Much like Radioactive Ravage cartoons are responsible for who I am today. I live in a world of cartoons and color. I hold characters of television and toy in high regard. I learned almost everything I know from The Simpsons, the early episodes. Cartoons affected my play in a strong way as I was never really into video games but I always loved to draw and paint. I also always loved having toys of my favorite characters and still do. The cartoon that really caught my interest was The Simpsons. When the show first aired in 1987 I, like bart was 10 years old. Like Bart, I rode a skateboard, was a petty vandal and had a spiked haircut. To say they held my interest would be an understatement as 15 years later I started getting tattoos of my favorite characters. (Yes, I have a tattoo of Ralph Wiggum picking his nose)
    Cartoons affected me differently than other media as I create my own media and much of it is cartoon.

    [​IMG]
     
  13. Saurocon

    Saurocon Uncle Samhain

    Joined:
    Jun 29, 2011
    Posts:
    54
    Trophy Points:
    46
    Likes:
    +0
    Great responses! Keep 'em comin'!

    I edited the original post with a new question that came to mind as I've pondered the issue--how willing were you as a child to watch a cartoon marketed toward the opposite sex, and why or why not?

    A few responses surprised me with wanting strong female characters. What did you consider a strong female character--could you list some examples or criteria?

    Thanks again to everyone responding to this post!
     
  14. B'Bantor

    B'Bantor Bug Drone

    Joined:
    May 3, 2010
    Posts:
    2,406
    Trophy Points:
    172
    Location:
    USA
    Likes:
    +46
    I liked cartoons that could be enjoyed by all children such as The Littles or The Shirt Tails, but a straight up girls cartoon such as Jem I paid no attention to.
     
  15. MisterFanwank

    MisterFanwank Toy Industry Analyst

    Joined:
    Dec 15, 2007
    Posts:
    4,234
    News Credits:
    2
    Trophy Points:
    177
    Likes:
    +44
    Strong female characters tended to have bigger boobs and had more screen time. Example: April O'Neil.
     
  16. Noideaforaname

    Noideaforaname Pico, let's go up to Zuma

    Joined:
    Jul 14, 2010
    Posts:
    8,323
    News Credits:
    3
    Trophy Points:
    247
    Likes:
    +517
    As an artist myself, I found cartoons especially inspiring since I could at least attempt to imitate them. Plus, there's a lot more variety with cartoons. Batman and Looney Tunes aren't even remotely similar to each other, which is great.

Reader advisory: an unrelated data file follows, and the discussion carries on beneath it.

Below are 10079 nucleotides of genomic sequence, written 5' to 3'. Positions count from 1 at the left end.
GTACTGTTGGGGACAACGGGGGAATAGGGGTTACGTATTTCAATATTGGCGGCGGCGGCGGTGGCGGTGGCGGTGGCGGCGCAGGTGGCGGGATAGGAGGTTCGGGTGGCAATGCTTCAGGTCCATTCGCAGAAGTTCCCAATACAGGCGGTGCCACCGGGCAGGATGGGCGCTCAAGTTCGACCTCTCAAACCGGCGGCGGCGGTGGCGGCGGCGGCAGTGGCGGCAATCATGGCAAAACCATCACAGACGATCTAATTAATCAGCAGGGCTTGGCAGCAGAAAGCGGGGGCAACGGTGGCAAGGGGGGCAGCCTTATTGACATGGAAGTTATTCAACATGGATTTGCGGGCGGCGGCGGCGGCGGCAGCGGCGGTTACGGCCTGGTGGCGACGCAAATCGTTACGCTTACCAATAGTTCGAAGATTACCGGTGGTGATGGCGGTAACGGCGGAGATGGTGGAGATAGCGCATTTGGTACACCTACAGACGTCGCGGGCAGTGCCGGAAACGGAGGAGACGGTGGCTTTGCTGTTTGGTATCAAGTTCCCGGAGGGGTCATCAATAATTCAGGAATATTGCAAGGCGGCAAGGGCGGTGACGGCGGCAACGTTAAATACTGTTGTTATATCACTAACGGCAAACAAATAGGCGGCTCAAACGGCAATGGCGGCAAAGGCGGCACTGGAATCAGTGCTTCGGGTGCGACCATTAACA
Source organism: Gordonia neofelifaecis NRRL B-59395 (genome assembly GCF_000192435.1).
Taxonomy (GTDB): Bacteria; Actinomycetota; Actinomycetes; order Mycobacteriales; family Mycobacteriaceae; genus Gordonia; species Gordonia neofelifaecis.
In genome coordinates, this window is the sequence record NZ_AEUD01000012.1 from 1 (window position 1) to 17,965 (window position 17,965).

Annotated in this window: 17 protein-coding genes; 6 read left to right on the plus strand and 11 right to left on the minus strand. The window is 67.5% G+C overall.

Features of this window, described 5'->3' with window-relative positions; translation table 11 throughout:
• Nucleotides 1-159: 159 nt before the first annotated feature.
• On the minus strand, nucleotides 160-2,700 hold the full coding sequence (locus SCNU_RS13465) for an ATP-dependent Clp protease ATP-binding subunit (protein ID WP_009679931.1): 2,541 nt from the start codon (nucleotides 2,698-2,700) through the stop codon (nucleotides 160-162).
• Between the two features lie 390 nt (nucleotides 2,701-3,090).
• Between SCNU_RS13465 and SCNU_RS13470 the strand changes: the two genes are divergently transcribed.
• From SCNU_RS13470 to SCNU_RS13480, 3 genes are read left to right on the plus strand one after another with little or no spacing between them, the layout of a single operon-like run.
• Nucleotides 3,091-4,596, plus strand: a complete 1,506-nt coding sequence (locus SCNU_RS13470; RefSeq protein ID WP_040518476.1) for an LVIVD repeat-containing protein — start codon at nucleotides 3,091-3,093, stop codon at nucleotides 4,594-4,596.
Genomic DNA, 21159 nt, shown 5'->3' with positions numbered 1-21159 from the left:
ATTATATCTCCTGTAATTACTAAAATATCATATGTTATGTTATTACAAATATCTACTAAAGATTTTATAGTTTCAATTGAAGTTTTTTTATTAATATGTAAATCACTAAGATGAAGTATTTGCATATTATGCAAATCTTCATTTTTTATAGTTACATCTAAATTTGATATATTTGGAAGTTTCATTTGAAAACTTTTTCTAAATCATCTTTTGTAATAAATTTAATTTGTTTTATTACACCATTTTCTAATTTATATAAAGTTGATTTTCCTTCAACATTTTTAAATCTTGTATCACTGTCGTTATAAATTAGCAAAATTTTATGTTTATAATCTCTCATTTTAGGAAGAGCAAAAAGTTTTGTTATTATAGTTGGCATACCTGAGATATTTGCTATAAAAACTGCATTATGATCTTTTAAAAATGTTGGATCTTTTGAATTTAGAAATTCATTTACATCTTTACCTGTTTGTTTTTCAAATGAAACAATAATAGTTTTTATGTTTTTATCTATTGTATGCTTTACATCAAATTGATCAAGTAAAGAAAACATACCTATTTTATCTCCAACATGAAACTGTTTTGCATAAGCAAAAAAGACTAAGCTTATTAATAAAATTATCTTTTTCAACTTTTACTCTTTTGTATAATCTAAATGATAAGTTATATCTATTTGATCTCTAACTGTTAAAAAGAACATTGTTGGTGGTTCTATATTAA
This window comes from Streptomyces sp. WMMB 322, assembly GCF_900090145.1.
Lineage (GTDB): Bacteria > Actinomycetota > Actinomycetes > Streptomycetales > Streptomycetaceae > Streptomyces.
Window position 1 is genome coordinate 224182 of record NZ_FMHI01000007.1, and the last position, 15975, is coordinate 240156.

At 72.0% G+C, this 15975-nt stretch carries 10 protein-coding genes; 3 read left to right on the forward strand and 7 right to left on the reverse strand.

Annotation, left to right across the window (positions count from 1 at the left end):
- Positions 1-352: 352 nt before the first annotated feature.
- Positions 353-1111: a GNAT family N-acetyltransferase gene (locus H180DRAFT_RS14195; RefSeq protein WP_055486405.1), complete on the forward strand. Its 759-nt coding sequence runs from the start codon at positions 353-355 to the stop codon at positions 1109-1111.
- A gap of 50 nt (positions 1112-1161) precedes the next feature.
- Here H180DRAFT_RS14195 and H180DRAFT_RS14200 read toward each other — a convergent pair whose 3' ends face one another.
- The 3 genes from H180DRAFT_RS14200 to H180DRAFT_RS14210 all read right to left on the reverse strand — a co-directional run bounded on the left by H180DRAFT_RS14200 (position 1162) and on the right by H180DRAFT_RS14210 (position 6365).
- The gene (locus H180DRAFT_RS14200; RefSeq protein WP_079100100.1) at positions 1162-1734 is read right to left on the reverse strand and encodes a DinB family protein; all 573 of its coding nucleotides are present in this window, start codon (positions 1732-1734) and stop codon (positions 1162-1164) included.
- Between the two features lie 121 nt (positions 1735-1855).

I don't recall learning anything important from cartoons (though they undoubtedly strengthened certain interests of mine), but I recall picking up odd little quirks sometimes. Like eating certain foods certain ways.

    I didn't have any stipulations about "girl shows," but few (if any) interested me. Granted I was a fan of Ghostbusters, Godzilla, MiB, and basically anything Fil Barlow had a hand in, not exactly "girl show" material.
    I'd love for a female character to be not "a tomboy girl in pink with something to prove." We got sooo many of those.
     
  17. Radioactive Ravage

    Radioactive Ravage Ancient

    Joined:
    Mar 17, 2007
    Posts:
    3,754
    Trophy Points:
    151
    Likes:
    +0
    Girl shows were a minority back in the day- at least, I felt so. The cartoons I can remember being "girly" were Powerpuff Girls, Sailor Moon, Winx Club, Tenchi Muyo... that's really it, though. I mean, I watched a good deal of the Powerpuff Girls simply because it was a well-written show. I watched a little bit of Sailor Moon, though it was inherently feminine and the superficial teenage drama did not really appeal to me. Essentially, I watched everything at least once, because I was open to any cartoon. However, I didn't stick with most of them.
     
  18. Team Jetfire

    Team Jetfire Pop-POP!

    Joined:
    Apr 27, 2006
    Posts:
    5,997
    News Credits:
    2
    Trophy Points:
    267
    Likes:
    +104
    + What, if anything, did you learn from cartoons you watched as a kid?

    As I grew up in the 80's I learned that every conflict is black and white with one defined hero and a defined villain. The Hero will always find a way to win and there is absolutely NO consequences of this conflict, that is, no one gets hurt. While this is quit contrary to the real world, it really was the case in many of the cartoons that were on.

    I think that this would hold true until BATMAN THE ANIMATED SERIES came out and it really changed the whole idea of what a Cartoon could become.


    + How did cartoon shows affect your play—not just with toys or whether you bought toys because of the show, but did you play other games differently because of ideas (of any sort) portrayed in cartoons?

    I was VERY by the book. I was incapable of deviated from the script of the Cartoon as I felt it to be the true representation of the Character. If Wheeljack was a Scientist and Optimus was a leader, it would ring true in how I played with my toys.